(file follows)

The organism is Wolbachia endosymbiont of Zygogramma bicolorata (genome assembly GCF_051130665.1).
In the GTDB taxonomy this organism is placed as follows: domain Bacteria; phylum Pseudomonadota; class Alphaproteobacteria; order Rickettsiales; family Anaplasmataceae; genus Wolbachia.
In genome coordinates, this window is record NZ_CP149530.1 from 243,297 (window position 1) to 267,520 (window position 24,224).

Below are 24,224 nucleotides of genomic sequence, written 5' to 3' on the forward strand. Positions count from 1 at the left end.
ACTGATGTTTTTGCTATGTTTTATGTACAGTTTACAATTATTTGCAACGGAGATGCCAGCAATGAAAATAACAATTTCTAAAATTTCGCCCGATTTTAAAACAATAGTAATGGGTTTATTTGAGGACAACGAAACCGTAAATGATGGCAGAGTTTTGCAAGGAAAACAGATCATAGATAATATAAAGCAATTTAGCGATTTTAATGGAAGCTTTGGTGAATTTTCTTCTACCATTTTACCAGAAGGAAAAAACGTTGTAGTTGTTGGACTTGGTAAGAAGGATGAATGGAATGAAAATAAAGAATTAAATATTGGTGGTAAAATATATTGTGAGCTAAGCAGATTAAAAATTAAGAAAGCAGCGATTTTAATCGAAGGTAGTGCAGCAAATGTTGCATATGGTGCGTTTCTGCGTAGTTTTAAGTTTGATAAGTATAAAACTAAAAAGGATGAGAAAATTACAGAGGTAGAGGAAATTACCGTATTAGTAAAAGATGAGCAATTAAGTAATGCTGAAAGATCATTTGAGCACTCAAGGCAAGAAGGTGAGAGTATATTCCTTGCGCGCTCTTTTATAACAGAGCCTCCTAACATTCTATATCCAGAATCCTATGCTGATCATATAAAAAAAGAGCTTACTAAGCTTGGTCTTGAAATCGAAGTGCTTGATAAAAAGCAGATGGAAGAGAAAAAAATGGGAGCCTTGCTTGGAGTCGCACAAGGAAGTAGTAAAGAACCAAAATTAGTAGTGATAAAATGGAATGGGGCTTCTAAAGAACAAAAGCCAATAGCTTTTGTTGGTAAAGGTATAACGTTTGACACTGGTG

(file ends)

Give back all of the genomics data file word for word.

The organism is Wolbachia endosymbiont of Zygogramma bicolorata (genome assembly GCF_051130665.1).
In the GTDB taxonomy this organism is placed as follows: domain Bacteria; phylum Pseudomonadota; class Alphaproteobacteria; order Rickettsiales; family Anaplasmataceae; genus Wolbachia.
In genome coordinates, this window is record NZ_CP149530.1 from 243,297 (window position 1) to 267,520 (window position 24,224).

Below are 24,224 nucleotides of genomic sequence, written 5' to 3' on the forward strand. Positions count from 1 at the left end.
ACTGATGTTTTTGCTATGTTTTATGTACAGTTTACAATTATTTGCAACGGAGATGCCAGCAATGAAAATAACAATTTCTAAAATTTCGCCCGATTTTAAAACAATAGTAATGGGTTTATTTGAGGACAACGAAACCGTAAATGATGGCAGAGTTTTGCAAGGAAAACAGATCATAGATAATATAAAGCAATTTAGCGATTTTAATGGAAGCTTTGGTGAATTTTCTTCTACCATTTTACCAGAAGGAAAAAACGTTGTAGTTGTTGGACTTGGTAAGAAGGATGAATGGAATGAAAATAAAGAATTAAATATTGGTGGTAAAATATATTGTGAGCTAAGCAGATTAAAAATTAAGAAAGCAGCGATTTTAATCGAAGGTAGTGCAGCAAATGTTGCATATGGTGCGTTTCTGCGTAGTTTTAAGTTTGATAAGTATAAAACTAAAAAGGATGAGAAAATTACAGAGGTAGAGGAAATTACCGTATTAGTAAAAGATGAGCAATTAAGTAATGCTGAAAGATCATTTGAGCACTCAAGGCAAGAAGGTGAGAGTATATTCCTTGCGCGCTCTTTTATAACAGAGCCTCCTAACATTCTATATCCAGAATCCTATGCTGATCATATAAAAAAAGAGCTTACTAAGCTTGGTCTTGAAATCGAAGTGCTTGATAAAAAGCAGATGGAAGAGAAAAAAATGGGAGCCTTGCTTGGAGTCGCACAAGGAAGTAGTAAAGAACCAAAATTAGTAGTGATAAAATGGAATGGGGCTTCTAAAGAACAAAAGCCAATAGCTTTTGTTGGTAAAGGTATAACGTTTGACACTGGTG